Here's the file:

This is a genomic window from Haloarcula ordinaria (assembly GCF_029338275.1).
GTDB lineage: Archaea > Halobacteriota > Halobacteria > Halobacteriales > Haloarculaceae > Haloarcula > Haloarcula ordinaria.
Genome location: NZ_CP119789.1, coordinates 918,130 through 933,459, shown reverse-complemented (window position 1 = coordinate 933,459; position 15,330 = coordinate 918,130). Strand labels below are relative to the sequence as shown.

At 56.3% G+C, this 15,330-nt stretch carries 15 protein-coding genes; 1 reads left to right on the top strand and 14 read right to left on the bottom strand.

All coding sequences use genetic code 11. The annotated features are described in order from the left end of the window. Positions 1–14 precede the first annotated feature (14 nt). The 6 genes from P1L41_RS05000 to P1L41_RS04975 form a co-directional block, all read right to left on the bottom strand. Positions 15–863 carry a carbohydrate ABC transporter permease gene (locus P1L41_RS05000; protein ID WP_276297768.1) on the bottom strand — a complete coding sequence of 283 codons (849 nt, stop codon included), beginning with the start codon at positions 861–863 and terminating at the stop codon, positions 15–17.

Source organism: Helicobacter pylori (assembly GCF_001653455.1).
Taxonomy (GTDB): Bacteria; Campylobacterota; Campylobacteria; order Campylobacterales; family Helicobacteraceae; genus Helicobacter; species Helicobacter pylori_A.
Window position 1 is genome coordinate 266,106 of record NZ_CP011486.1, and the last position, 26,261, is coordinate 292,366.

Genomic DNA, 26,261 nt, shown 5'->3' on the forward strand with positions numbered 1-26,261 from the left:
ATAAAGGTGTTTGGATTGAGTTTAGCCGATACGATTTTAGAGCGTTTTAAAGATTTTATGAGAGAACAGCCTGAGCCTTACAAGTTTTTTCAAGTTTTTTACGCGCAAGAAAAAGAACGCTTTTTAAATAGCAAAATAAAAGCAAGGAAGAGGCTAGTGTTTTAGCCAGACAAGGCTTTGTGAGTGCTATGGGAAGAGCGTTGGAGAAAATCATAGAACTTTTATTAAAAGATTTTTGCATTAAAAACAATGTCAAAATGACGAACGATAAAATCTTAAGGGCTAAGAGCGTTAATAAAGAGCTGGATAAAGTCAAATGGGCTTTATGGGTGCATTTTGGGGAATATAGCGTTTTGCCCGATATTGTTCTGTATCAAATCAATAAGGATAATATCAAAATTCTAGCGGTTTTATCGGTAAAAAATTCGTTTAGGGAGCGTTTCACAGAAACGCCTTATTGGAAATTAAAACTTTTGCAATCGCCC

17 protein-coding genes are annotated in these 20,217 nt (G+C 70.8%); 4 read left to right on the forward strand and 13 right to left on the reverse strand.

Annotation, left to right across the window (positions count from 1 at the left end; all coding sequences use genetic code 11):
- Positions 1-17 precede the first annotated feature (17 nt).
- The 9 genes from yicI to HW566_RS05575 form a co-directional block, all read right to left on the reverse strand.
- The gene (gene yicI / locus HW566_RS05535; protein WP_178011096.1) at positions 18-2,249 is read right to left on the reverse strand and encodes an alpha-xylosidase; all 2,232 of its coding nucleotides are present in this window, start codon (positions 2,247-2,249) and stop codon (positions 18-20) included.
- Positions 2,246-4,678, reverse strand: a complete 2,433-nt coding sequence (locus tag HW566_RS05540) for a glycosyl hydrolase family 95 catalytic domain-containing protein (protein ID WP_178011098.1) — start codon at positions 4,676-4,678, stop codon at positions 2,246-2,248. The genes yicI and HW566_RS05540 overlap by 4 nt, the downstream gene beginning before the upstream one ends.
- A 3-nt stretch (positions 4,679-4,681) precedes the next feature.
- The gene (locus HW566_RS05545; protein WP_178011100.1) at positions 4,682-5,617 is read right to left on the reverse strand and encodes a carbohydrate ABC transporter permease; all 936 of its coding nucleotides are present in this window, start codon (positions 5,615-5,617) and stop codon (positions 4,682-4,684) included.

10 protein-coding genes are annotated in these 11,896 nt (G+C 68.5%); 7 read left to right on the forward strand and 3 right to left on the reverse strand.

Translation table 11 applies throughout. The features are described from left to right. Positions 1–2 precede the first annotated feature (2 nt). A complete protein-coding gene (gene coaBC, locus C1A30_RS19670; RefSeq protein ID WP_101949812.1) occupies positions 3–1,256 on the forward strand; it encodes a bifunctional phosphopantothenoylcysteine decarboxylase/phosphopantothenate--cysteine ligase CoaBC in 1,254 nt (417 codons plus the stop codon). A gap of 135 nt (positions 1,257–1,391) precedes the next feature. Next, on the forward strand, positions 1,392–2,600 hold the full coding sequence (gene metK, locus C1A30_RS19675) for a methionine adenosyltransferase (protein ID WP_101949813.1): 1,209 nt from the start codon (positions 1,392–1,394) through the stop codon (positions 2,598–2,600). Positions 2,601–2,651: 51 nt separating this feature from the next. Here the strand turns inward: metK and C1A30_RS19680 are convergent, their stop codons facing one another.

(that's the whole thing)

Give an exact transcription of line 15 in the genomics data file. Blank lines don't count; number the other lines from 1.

- The gene (gene yicI / locus HW566_RS05535; protein WP_178011096.1) at positions 18-2,249 is read right to left on the reverse strand and encodes an alpha-xylosidase; all 2,232 of its coding nucleotides are present in this window, start codon (positions 2,247-2,249) and stop codon (positions 18-20) included.